Name a topic and I’ll write 500 words of my opinion on it.
Does a MIG count as having a motor? I’m not sure (via chicky)
I’ll reserve judgement until I actually get my hands on it, but I do think it addresses some of my disappointments with the W850. I just hope it’s got decent standby time, what with 5 hours talk/”multiuse” and 16 hours iPoddery.
Update: The iPhone is not a smart phone. No external apps – that’s not good.
Ok ok I’ll shut up. This is 6 months too early for any real speculation.
Forgive me, gods of plain-speaking, for I have sinned; I have created something which I called a “matrix” for the first time at work.
I know not how to atone. It can only be downhill from here.
Apophenia: “The spontaneous perception of connections and meaningfulness in unrelated things; seeing patterns where none, in fact, exist.” I have a word for my favourite way to waste time!
Gunshots have a way of being capital B bangs. They might even be in all capitals, but that never looks right.
Two gunshots, and the silence that followed was so absolute, pin-dropping would have constituted a racket. It was the kind of silence where you could hear the reverb rattling around in people’s heads as their brain scrambled to shift gears, the right gear for this new situation thrust upon them unasked for.
Scientists chase an elementary quantam particle called, ridiculously enough, the Higgs Boson, whose existence is so short the mayfly considers it rushed. If watches measured time so minutely, you can bet solicitors would bill by the boson-second. Scientists don’t ever actually see a Higgs Boson, they just sort of assume it’s there because that’s how you explain what’s left behind afterwards. Even light considers a boson to be snappy about its business.
The silence which followed the gunshots lasted about three quarters of a boson-second. And yet it stretched out in every human mind, ballooned to such proportions as thoughts queued up to Be Thought, orders issued for the body. A lot of which involved screaming for no reason in particular, mostly because that was the Done Thing.
Colin was no woman, so it would be somewhat undignified to join in the screaming. It wasn’t the Done Thing for a man. A man… was supposed to step in, protect the women and the weak, fight, not flight.
On the other hand, Colin was no hero. You can’t be a hero with a name like Colin. It doesn’t even work as a secret identity name. Bruce Wayne, Peter Parker, Clark Kent – those were hero names. Even if Clark Kent always sounded a bit like a shoe brand, and Peter Parker like a special type of expensive pen.
Not to mention how daft naming your kid Bruce would be. Imagine calling your 4 year old Bruce. “Bruce, don’t you dare stuff that crayon up your nose!” See? You’d just think of an old man going senile.
There was a jumper at Kingsgrove station today.
We were delayed 25 minutes or so, but even within the first 2 minutes people were getting impatient. We were told that we were waiting for police and emergency services to arrive so that they could take care of it, rather than have someone jump onto the train or the tracks. The gaurd opened his door to allow people out if needed, and suddenly there was a rush on. People from 4 carriages down came up and out, and I wondered: for what?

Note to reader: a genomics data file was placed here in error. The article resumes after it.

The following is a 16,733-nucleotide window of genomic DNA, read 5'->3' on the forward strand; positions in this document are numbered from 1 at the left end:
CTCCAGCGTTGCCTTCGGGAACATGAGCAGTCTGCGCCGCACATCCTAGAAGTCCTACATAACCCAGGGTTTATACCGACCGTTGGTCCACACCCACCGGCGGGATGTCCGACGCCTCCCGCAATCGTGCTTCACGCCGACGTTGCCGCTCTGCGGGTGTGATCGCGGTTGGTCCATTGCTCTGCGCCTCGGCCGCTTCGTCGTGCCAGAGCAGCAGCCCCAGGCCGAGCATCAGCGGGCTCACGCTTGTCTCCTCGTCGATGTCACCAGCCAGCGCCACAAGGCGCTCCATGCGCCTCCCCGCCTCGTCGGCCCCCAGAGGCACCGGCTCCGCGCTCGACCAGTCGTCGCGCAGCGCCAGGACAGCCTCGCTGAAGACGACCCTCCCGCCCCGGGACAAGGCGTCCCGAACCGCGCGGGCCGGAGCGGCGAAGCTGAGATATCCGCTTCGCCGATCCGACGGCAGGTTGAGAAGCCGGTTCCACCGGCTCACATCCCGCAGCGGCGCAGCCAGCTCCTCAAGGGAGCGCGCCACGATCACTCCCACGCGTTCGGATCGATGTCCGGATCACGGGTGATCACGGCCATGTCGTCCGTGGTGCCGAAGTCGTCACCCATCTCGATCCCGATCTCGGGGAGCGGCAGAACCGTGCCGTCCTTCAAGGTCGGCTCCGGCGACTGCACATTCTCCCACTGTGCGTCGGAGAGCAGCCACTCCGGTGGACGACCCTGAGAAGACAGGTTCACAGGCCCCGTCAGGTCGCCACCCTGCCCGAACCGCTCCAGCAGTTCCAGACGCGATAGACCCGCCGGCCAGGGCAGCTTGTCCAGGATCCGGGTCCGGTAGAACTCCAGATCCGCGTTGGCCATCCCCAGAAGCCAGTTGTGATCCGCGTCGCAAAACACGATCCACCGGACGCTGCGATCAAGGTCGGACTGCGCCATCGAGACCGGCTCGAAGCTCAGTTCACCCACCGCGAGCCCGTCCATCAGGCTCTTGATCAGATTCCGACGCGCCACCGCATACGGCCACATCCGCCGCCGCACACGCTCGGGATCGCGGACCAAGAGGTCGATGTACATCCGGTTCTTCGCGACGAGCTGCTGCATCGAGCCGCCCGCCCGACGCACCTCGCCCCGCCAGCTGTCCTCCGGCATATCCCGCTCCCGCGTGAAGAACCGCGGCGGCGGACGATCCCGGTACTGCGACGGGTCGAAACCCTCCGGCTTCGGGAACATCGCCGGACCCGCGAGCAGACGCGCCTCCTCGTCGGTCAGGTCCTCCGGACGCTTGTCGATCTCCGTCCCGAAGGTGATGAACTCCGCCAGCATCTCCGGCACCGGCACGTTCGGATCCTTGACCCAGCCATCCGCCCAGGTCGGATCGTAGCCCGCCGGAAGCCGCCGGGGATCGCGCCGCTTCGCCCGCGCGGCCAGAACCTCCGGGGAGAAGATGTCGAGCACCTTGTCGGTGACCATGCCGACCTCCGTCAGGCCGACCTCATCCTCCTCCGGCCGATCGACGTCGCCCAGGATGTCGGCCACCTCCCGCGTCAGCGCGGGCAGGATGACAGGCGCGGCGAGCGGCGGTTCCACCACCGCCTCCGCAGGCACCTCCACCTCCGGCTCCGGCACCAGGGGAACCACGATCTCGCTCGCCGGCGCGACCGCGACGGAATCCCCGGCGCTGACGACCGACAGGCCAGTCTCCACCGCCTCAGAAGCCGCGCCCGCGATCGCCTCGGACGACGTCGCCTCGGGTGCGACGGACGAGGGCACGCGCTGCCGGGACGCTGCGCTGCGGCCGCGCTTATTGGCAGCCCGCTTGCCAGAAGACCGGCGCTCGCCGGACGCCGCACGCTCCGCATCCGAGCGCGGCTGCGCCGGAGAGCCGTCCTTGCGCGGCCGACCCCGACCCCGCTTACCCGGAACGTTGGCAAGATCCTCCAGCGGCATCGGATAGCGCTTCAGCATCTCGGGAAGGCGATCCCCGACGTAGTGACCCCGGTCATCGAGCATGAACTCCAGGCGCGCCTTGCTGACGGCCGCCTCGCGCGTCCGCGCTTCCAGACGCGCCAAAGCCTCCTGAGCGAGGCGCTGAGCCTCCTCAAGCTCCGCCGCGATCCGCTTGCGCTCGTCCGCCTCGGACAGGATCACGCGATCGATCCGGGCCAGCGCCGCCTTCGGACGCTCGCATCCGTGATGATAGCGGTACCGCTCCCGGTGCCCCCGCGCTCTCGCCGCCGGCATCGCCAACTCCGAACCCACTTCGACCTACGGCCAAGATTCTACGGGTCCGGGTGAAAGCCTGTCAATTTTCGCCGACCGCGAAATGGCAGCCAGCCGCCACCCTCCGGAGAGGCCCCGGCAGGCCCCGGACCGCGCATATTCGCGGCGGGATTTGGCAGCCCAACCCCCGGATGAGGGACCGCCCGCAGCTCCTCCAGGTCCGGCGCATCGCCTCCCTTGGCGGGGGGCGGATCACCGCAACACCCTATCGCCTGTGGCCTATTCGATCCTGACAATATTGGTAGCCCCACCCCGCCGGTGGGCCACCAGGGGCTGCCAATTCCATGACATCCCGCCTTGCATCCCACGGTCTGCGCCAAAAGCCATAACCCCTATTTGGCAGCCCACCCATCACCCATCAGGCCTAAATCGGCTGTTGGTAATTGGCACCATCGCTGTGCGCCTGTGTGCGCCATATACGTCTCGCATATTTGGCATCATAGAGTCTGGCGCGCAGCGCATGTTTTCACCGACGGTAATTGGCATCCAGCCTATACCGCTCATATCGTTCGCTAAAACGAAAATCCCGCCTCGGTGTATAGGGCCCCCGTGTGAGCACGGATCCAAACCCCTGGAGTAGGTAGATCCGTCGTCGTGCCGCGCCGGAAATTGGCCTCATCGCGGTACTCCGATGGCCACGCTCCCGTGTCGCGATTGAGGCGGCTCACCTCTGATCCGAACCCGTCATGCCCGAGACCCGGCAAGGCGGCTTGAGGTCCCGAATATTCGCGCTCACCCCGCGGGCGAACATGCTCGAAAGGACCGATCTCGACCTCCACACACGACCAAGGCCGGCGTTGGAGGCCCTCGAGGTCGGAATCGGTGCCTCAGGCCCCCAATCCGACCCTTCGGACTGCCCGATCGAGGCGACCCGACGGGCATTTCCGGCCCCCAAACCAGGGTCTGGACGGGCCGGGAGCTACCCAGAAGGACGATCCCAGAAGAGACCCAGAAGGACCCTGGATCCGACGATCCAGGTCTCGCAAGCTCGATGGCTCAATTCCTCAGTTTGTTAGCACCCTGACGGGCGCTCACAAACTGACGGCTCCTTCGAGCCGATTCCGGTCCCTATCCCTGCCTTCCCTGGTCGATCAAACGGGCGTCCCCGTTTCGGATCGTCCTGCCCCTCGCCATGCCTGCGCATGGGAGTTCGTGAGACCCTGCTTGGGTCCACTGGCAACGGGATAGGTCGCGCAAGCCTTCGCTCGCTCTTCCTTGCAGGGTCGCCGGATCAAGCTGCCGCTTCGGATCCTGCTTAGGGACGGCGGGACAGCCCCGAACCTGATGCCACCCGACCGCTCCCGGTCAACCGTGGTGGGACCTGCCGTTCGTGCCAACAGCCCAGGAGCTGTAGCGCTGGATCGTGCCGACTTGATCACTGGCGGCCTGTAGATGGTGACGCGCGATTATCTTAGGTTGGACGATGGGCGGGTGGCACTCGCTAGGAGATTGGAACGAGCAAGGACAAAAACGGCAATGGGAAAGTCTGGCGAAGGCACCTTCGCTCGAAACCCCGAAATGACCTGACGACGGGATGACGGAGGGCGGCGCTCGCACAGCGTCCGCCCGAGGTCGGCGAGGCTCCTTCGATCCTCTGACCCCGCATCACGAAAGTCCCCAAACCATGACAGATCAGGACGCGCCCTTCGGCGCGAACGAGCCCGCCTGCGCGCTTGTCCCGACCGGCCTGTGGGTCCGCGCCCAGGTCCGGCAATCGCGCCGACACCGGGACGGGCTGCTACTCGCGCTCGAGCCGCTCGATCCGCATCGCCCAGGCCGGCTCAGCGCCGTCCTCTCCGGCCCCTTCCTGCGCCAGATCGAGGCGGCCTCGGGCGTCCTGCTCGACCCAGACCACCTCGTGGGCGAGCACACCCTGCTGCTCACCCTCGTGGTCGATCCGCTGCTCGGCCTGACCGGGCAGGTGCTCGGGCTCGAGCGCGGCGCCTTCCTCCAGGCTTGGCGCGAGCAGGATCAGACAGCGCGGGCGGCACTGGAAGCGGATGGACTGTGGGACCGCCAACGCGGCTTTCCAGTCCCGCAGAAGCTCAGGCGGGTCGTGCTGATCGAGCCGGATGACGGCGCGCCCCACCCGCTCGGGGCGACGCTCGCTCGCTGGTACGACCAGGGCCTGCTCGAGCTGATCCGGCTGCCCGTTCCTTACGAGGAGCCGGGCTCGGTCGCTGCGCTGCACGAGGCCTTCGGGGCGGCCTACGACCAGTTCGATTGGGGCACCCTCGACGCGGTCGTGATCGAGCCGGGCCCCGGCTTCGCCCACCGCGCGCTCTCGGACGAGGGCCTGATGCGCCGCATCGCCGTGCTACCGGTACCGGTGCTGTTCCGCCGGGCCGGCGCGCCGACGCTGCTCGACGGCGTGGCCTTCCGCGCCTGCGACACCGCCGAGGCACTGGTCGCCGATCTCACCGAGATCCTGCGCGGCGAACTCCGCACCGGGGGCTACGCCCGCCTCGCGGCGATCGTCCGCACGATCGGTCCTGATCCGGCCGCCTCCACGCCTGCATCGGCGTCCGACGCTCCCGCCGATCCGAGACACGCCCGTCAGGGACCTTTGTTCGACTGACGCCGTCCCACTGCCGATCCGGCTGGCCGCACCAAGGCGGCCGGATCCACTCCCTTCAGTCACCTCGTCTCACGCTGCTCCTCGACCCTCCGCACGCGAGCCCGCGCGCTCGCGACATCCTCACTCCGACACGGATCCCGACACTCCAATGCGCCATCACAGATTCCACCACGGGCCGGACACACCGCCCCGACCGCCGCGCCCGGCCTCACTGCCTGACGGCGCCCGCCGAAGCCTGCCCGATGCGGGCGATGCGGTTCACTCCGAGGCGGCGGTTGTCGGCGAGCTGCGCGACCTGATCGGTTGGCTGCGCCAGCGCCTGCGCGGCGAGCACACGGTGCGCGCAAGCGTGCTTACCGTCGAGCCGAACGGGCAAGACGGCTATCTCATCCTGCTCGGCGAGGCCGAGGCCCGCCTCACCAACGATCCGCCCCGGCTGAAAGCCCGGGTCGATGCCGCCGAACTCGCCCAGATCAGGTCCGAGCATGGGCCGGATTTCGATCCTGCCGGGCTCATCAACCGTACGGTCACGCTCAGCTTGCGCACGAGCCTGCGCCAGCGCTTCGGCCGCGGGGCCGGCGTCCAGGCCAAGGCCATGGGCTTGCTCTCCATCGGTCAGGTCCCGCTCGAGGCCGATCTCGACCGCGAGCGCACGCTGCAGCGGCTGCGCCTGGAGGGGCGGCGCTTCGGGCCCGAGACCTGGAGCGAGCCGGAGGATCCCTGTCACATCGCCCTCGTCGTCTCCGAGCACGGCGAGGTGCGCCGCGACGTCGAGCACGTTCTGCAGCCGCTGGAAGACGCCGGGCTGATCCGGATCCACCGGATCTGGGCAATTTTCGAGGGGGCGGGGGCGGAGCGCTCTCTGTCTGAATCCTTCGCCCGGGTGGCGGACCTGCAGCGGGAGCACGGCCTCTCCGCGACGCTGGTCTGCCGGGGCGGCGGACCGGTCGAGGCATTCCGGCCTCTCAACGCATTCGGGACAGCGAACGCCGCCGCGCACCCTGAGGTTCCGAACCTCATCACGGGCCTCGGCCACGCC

20 minutes later, the jumper was taken away in a stretcher. I’ve no idea what exactly happened, as I stayed inside, but I’m fairly certain there was no jump. The train moved and there was a mad rush to get back on.
Strangers joined in abuse of the gaurd, the police, everyone they could conceive of causing the delay. I heard one lady say “oh there’s one every month,” I’ve caught the same train more or less for 6 months and never had it once. “it’s pathetic, always delays me by half an hour,” she continued to moan to total strangers.
It disgusts me to think how selfish these people are.
A night of wine, women and song on the water, the middle of the harbour under the stars and surrounded by old friends and new… Well, that may be exaggerating a bit, what with less wine and more vodka, but ’twas a wonderful night. And now another year begins…
It’s strange to think that nearly 10 years to the day, I moved to Sydney from the countryside. Year 7 would start in a few weeks, and in many ways, I was in transition. Nearly 6 years ago, I moved to Melbourne, no longer the country boy but equally lost and in transition. Each time I have moved, I’ve grown in more than just the physical sense, gaining abilities to adapt I believe serve me well. Last year, it was fiscal responsibility and discipline that I had to learn, along with a host of survival and organisational skills.
2006 all up was a good year, there’s no doubt about that. I never set resolutions because I react far more than I plan, but I always set long-term goals at regular intervals, and 2006 had me filling in many boxes. So, my list made in 2002 has now been by and large fulfilled, and within my schedule too.
Thus, I must ask myself: What now?
I find myself at something of a crossroads. It would be easy to settle in here and let life take me where it would. But that would be passive, too straightforward. I must set my goals again, renew my commitment to those last few left unfilled and create new stars to reach for. Push the sky, the upper limit on my capabilities so that I continue to grow.
But most of all, I must thank you all once more for being there in 2006, not to mention for being there in the years before. Knowing you have a social network to count on is everything once you leave the controlled environments of university or school, and I’ve got a great bunch of friends.
Happy New Year! Here’s some Darwin awards to laugh at :)